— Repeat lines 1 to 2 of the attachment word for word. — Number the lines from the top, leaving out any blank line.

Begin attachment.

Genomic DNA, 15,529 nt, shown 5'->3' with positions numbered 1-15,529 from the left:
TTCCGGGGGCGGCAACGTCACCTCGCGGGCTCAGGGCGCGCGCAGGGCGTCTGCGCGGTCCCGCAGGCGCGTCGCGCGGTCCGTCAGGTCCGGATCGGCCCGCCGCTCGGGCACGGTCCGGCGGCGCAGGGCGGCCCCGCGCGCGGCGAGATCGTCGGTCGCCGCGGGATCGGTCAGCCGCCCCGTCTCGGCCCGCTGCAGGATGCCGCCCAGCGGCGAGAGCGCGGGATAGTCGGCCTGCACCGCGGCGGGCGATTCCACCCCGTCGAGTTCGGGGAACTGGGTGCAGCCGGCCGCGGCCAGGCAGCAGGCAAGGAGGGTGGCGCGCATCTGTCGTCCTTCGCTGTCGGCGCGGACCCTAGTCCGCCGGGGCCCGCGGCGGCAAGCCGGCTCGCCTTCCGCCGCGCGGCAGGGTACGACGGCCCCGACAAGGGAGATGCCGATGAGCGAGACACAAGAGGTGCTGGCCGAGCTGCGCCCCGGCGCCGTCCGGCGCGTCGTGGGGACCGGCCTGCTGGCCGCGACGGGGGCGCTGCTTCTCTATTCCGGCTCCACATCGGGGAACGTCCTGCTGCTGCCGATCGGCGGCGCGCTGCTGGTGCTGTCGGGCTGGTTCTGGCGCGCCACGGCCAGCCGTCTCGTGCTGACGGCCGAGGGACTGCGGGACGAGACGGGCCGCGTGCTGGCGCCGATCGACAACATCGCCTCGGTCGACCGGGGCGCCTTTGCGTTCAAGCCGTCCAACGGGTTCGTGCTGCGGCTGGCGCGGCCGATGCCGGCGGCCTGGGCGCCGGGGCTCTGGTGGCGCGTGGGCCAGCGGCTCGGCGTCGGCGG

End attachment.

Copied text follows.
Genomic DNA, 15,529 nt, shown 5'->3' with positions numbered 1-15,529 from the left:
TTCCGGGGGCGGCAACGTCACCTCGCGGGCTCAGGGCGCGCGCAGGGCGTCTGCGCGGTCCCGCAGGCGCGTCGCGCGGTCCGTCAGGTCCGGATCGGCCCGCCGCTCGGGCACGGTCCGGCGGCGCAGGGCGGCCCCGCGCGCGGCGAGATCGTCGGTCGCCGCGGGATCGGTCAGCCGCCCCGTCTCGGCCCGCTGCAGGATGCCGCCCAGCGGCGAGAGCGCGGGATAGTCGGCCTGCACCGCGGCGGGCGATTCCACCCCGTCGAGTTCGGGGAACTGGGTGCAGCCGGCCGCGGCCAGGCAGCAGGCAAGGAGGGTGGCGCGCATCTGTCGTCCTTCGCTGTCGGCGCGGACCCTAGTCCGCCGGGGCCCGCGGCGGCAAGCCGGCTCGCCTTCCGCCGCGCGGCAGGGTACGACGGCCCCGACAAGGGAGATGCCGATGAGCGAGACACAAGAGGTGCTGGCCGAGCTGCGCCCCGGCGCCGTCCGGCGCGTCGTGGGGACCGGCCTGCTGGCCGCGACGGGGGCGCTGCTTCTCTATTCCGGCTCCACATCGGGGAACGTCCTGCTGCTGCCGATCGGCGGCGCGCTGCTGGTGCTGTCGGGCTGGTTCTGGCGCGCCACGGCCAGCCGTCTCGTGCTGACGGCCGAGGGACTGCGGGACGAGACGGGCCGCGTGCTGGCGCCGATCGACAACATCGCCTCGGTCGACCGGGGCGCCTTTGCGTTCAAGCCGTCCAACGGGTTCGTGCTGCGGCTGGCGCGGCCGATGCCGGCGGCCTGGGCGCCGGGGCTCTGGTGGCGCGTGGGCCAGCGGCTCGGCGTCGGCGG